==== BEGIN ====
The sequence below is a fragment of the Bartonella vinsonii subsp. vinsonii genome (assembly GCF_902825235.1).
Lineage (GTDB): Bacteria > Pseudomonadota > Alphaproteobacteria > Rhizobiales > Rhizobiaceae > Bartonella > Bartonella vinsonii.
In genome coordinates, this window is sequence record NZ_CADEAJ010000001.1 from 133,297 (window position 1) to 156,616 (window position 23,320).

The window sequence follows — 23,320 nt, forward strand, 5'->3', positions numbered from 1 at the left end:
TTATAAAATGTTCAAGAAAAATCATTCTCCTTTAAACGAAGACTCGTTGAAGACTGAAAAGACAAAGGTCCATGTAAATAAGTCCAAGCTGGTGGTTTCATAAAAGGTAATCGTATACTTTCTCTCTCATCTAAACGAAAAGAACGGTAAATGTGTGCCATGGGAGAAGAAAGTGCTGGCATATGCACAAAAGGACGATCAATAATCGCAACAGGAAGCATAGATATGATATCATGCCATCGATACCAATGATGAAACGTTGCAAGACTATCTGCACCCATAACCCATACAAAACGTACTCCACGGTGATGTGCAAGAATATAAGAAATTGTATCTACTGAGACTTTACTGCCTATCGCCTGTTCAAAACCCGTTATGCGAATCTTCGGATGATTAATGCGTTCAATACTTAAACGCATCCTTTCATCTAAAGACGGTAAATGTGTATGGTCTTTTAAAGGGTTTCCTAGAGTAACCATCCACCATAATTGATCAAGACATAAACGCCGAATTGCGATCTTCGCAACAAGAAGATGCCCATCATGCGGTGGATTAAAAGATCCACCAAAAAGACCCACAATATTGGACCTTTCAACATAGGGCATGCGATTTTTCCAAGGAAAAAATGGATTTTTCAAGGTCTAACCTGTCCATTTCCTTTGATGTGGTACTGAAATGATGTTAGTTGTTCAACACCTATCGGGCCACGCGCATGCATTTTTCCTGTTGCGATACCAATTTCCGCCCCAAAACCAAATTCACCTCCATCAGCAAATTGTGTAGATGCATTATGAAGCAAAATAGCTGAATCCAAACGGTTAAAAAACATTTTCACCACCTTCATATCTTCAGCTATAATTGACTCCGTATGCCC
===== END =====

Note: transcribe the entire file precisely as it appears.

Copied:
The sequence below is a fragment of the Bartonella vinsonii subsp. vinsonii genome (assembly GCF_902825235.1).
Lineage (GTDB): Bacteria > Pseudomonadota > Alphaproteobacteria > Rhizobiales > Rhizobiaceae > Bartonella > Bartonella vinsonii.
In genome coordinates, this window is sequence record NZ_CADEAJ010000001.1 from 133,297 (window position 1) to 156,616 (window position 23,320).

The window sequence follows — 23,320 nt, forward strand, 5'->3', positions numbered from 1 at the left end:
TTATAAAATGTTCAAGAAAAATCATTCTCCTTTAAACGAAGACTCGTTGAAGACTGAAAAGACAAAGGTCCATGTAAATAAGTCCAAGCTGGTGGTTTCATAAAAGGTAATCGTATACTTTCTCTCTCATCTAAACGAAAAGAACGGTAAATGTGTGCCATGGGAGAAGAAAGTGCTGGCATATGCACAAAAGGACGATCAATAATCGCAACAGGAAGCATAGATATGATATCATGCCATCGATACCAATGATGAAACGTTGCAAGACTATCTGCACCCATAACCCATACAAAACGTACTCCACGGTGATGTGCAAGAATATAAGAAATTGTATCTACTGAGACTTTACTGCCTATCGCCTGTTCAAAACCCGTTATGCGAATCTTCGGATGATTAATGCGTTCAATACTTAAACGCATCCTTTCATCTAAAGACGGTAAATGTGTATGGTCTTTTAAAGGGTTTCCTAGAGTAACCATCCACCATAATTGATCAAGACATAAACGCCGAATTGCGATCTTCGCAACAAGAAGATGCCCATCATGCGGTGGATTAAAAGATCCACCAAAAAGACCCACAATATTGGACCTTTCAACATAGGGCATGCGATTTTTCCAAGGAAAAAATGGATTTTTCAAGGTCTAACCTGTCCATTTCCTTTGATGTGGTACTGAAATGATGTTAGTTGTTCAACACCTATCGGGCCACGCGCATGCATTTTTCCTGTTGCGATACCAATTTCCGCCCCAAAACCAAATTCACCTCCATCAGCAAATTGTGTAGATGCATTATGAAGCAAAATAGCTGAATCCAAACGGTTAAAAAACATTTTCACCACCTTCATATCTTCAGCTATAATTGACTCCGTATGCCC